Lizzie Stark is the author of “Pandora’s DNA: Tracing the Breast Cancer Genes Through History, Science, and One Family Tree.”
Until I had doctors remove my breasts and rebuild them again, I was a feminist who never saw herself as particularly feminine. Since then, I’ve questioned my feminist cred and tossed out my jeans in favor of dresses.
When I signed up for surgery, it didn’t seem like I had a whole lot of choice. A blood test at age 27 revealed a harmful mutation in my BRCA1 gene — a mutation that gives women on average a 55 to 65 percent chance of developing breast cancer and a 39 percent chance of developing ovarian cancer. It had already given my mother, my grandmother and my grandmothers’ two sisters breast cancer in their early 30s. My mother and grandmother survived after painful and exhausting ordeals of chemo, surgery and radiation. But the mutation killed my great-aunts: one dead from breast cancer at age 31, the other from ovarian cancer at age 56.
I decided I couldn’t enter my 30s with a looming death threat. I couldn’t stand the limbo of both breast and ovarian cancer surveillance, which sent me to at least a half-dozen screening appointments each year and made me a professional patient. As a newlywed, I also didn’t fancy the hot flashes and reduced sex drive that would come with taking estrogen blockers to temporarily lower my cancer risk. And so I elected to have my breasts removed (and will probably do the same with my ovaries after trying to have children).
In a way, it felt empowering. I educated myself about the options and benefited from modern science on my own terms. With my double mastectomy in 2010, I reduced my breast cancer risk to single digits.
But I couldn’t avoid a creeping feeling of guilt, which intensified as I began researching a book on breast cancer genes. I learned that I had volunteered for a surgery honed in the 1890s, a period when medicine was pretty blasé about cutting out women’s body parts and internal organs. Ovaries and uteruses were removed for conditions as diverse as irregular periods, epilepsy, nymphomania and precancerous lesions on the cervix. A few decades later, women with lumpy breasts were subjected to preventative mastectomies on the mistaken assumption that lumpy breasts raise cancer risk.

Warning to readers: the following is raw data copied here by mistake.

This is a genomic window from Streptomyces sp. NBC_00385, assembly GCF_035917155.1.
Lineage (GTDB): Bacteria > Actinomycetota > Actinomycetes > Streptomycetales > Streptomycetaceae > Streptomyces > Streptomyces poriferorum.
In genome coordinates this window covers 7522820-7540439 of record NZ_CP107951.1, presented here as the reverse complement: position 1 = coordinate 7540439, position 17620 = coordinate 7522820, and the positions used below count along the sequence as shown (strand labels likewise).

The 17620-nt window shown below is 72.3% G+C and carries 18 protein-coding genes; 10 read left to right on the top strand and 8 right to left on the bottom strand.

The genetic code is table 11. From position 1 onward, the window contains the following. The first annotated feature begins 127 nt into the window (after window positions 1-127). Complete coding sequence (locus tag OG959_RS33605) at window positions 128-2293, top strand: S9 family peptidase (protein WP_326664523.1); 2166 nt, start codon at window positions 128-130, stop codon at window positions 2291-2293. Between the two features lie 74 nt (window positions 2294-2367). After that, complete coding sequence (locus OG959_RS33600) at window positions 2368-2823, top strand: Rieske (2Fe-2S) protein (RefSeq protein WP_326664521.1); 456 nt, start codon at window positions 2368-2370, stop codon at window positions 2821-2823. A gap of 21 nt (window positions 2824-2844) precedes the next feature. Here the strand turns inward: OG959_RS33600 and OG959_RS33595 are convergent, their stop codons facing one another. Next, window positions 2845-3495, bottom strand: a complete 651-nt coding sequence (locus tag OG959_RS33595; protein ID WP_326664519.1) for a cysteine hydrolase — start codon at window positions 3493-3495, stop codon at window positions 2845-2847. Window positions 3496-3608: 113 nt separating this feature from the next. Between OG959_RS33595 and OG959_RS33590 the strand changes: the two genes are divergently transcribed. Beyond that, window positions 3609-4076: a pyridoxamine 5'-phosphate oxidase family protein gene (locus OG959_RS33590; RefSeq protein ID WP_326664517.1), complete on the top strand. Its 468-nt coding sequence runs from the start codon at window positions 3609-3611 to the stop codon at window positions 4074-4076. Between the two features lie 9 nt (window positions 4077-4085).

The doctors who performed these surgeries didn’t seem to worry too much about the destruction they left behind. For generations, the standard of care for breast cancer patients involved the removal of pectoral muscles and lymph nodes, as well as breast tissue and skin, in a single block. This faulty one-size-fits-all approach left my grandmother and one of her sisters stoop-shouldered, reduced the mobility of their arms and caused lymph fluid to accumulate painfully there. My grandmother was not merely flat-chested afterward — her chest was concave. She could not have reconstruction even after it became available.
It wasn’t until the 1970s that the activism of women such as journalist and breast cancer patient Rose Kushner began a movement toward less disfiguring approaches. These activists objected to the practice of doing biopsies and mastectomies in a single surgery — without waiting for patients to wake up from anesthesia so they could hear their biopsy results and weigh their options. And they questioned the assumptions of doctors and researchers.
They were right: By the early 1980s, lumpectomy plus radiation had been shown to work just as well as radical mastectomy in treating cancer.
Yet here I am, three decades later, having amputated my breasts based on risk (albeit astronomical risk) alone. Yes, I was in control of this decision. And no, less-disfiguring treatments aren’t on the horizon. The BRCA1 mutation exists in every cell of my body, so while surveillance may improve and surgical recommendations may be refined, it’s hard to imagine a drug or procedure that could noninvasively fix this. Scientists have been working on a breast cancer vaccine, but it’s still highly experimental. It wouldn’t have been smart for me to wait — or to raise my hopes for a miracle cure, only to have the rigors of science dash them.